The only other remaining players from the ’11 Giants team are either injured (Jason Pierre-Paul), long snapping (Zak DeOssie) or playing minuscule or greatly reduced roles (Mark Herzlich, Will Beatty and Victor Cruz).

If the Giants win Sunday in Green Bay, it will have almost nothing to do with what happened in ’07 and ’11, and everything to do with a defense that is currently led by a safety in Landon Collins, who was 10 days past his 13th birthday when Manning and the Giants went into Lambeau Field and beat Brett Favre and the Packers in January 2008. It will have everything to do with a vastly different team that has won nine of its last 11 games entering the postseason.

Even McAdoo, who pounded Giants history into his players during the offseason, doesn’t think what happened the past two playoff meetings between the teams will have any effect on Sunday’s outcome.

“Both organizations have rich history and tradition. It’s exciting to be a part of it. I think if you have tradition, history and a chance, I think it will be one heck of a battle on Sunday,” he said. “I don’t think that the 2007 or 2011 experience really helps us out one way or another, other than that there are some players that have played in those games. They know what it’s going to be like pressurewise and conditionwise. The experience part of things will help some guys out. Other than that, we need to prepare to go play a good football team and go win a ballgame.”

The Giants are different, the Packers are different, everything is different. The world is different. George W. Bush was the president when Manning won his first Super Bowl. Barack Obama was barely introducing himself to the country at the time.

It’s likely that many of the Giants players know little about those days, including the minus-1 degree temperatures in Green Bay when Manning and Plaxico Burress did major damage to earn a spot in Super Bowl XLII. Rookie wide receiver Sterling Shepard was 14 years old living in Oklahoma City at the time, rookie cornerback Eli Apple was 11, and Collins has admitted on several occasions that he doesn’t watch football.

Manning turns 36 on Tuesday, and he just completed an underwhelming regular season that may just be part of his late-career decline. Manning is not the same player he was when he was a young pup in his first Super Bowl run. Or the same as when he was in his prime in ’11, coming off the best regular season of his career. Manning threw 26 touchdown passes and 16 interceptions this season. The Giants failed to top 30 points in a game this season and haven’t even topped 20 since late November.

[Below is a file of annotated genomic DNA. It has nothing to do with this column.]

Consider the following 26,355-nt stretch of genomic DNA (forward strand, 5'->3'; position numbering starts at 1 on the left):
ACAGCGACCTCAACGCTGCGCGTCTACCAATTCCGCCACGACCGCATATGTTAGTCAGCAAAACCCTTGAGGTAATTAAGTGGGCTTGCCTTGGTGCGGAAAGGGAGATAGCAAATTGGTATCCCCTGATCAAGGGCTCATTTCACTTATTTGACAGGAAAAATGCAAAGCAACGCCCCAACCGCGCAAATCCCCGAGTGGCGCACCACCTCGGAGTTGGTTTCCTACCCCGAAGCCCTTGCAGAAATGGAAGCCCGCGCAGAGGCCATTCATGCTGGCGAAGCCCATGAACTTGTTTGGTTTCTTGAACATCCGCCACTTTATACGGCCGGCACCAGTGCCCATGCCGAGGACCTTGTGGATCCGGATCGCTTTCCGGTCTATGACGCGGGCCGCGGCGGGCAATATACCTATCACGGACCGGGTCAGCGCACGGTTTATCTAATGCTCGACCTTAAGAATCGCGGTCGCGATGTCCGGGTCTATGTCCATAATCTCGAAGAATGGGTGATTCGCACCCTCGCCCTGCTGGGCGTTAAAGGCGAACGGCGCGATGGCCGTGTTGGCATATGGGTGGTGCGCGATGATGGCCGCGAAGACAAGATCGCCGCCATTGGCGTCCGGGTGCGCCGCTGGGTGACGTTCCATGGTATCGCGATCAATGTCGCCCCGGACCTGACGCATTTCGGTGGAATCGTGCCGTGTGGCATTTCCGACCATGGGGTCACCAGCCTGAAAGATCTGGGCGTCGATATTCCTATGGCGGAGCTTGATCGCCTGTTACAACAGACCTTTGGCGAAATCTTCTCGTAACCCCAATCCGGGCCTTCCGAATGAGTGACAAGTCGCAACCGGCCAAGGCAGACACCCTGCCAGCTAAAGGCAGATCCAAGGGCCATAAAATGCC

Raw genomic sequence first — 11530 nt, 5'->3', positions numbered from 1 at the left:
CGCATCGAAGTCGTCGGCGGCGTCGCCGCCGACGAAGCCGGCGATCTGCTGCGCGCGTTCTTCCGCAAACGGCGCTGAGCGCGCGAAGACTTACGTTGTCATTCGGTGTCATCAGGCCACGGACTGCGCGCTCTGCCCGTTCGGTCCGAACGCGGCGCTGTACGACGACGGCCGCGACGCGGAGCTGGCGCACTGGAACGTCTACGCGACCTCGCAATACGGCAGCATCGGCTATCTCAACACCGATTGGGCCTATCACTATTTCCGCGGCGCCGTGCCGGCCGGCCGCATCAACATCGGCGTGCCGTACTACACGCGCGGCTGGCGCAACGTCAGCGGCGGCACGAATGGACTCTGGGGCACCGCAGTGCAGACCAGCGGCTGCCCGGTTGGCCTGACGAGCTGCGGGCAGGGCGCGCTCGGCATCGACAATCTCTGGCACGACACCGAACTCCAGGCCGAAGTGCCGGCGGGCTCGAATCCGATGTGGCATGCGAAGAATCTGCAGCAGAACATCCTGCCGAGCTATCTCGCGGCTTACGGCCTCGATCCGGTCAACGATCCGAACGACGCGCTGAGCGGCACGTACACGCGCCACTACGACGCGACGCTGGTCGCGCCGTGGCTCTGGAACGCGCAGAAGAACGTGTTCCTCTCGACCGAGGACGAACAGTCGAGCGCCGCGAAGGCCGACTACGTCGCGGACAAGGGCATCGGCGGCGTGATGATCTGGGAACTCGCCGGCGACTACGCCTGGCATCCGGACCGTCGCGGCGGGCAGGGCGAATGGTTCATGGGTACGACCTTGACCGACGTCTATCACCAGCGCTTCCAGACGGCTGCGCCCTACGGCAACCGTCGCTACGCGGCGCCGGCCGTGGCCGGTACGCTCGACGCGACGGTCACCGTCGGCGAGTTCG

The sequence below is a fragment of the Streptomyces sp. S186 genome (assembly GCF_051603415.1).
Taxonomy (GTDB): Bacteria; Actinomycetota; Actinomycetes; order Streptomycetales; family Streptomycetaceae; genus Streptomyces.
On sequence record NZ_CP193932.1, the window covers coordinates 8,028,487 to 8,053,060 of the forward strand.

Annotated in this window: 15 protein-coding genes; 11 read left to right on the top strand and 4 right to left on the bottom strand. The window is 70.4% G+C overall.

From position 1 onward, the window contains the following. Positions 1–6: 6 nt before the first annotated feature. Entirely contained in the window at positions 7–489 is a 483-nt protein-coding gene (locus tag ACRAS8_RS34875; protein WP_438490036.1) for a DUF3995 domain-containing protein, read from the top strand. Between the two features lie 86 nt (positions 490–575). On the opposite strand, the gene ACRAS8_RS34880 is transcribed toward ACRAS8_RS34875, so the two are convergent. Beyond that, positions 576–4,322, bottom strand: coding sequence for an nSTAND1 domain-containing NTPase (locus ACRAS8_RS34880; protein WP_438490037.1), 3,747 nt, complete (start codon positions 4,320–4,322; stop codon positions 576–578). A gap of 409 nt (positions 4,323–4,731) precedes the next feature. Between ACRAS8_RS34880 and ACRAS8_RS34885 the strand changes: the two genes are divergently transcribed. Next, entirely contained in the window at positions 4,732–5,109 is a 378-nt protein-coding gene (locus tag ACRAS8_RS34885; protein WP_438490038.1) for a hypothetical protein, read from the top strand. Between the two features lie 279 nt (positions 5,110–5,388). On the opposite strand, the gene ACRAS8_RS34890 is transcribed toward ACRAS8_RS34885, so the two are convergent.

Still, at least Manning is the only notable common denominator in the comparisons to ’07 and ’11. Just about everything else has changed, including the offense he runs and his head coach. Heck, his current coach, Ben McAdoo, was on the opposing sideline as a young assistant with the Packers during both those Giants runs. Now McAdoo is running his own program in the biggest market in the country — and kids are dressing up as him.

The only other remaining players from the ’11 Giants team are either injured (Jason Pierre-Paul), long snapping (Zak DeOssie) or playing minuscule or greatly reduced roles (Mark Herzlich, Will Beatty and Victor Cruz).

If the Giants win Sunday in Green Bay, it will have almost nothing to do with what happened in ’07 and ’11, and everything to do with a defense that is currently led by a safety in Landon Collins, who was 10 days past his 13th birthday when Manning and the Giants went into Lambeau Field and beat Brett Favre and the Packers in January 2008. It will have everything to do with a vastly different team that has won nine of its last 11 games entering the postseason.

Even McAdoo, who pounded Giants history into his players during the offseason, doesn’t think what happened the past two playoff meetings between the teams will have any effect on Sunday’s outcome.

“Both organizations have rich history and tradition. It’s exciting to be a part of it. I think if you have tradition, history and a chance, I think it will be one heck of a battle on Sunday,” he said. “I don’t think that the 2007 or 2011 experience really helps us out one way or another, other than that there are some players that have played in those games. They know what it’s going to be like pressurewise and conditionwise. The experience part of things will help some guys out. Other than that, we need to prepare to go play a good football team and go win a ballgame.”

The Giants are different, the Packers are different, everything is different. The world is different. George W. Bush was the president when Manning won his first Super Bowl. Barack Obama was barely introducing himself to the country at the time.

It’s likely that many of the Giants players know little about those days, including the minus-1 degree temperatures in Green Bay when Manning and Plaxico Burress did major damage to earn a spot in Super Bowl XLII. Rookie wide receiver Sterling Shepard was 14 years old living in Oklahoma City at the time, rookie cornerback Eli Apple was 11, and Collins has admitted on several occasions that he doesn’t watch football.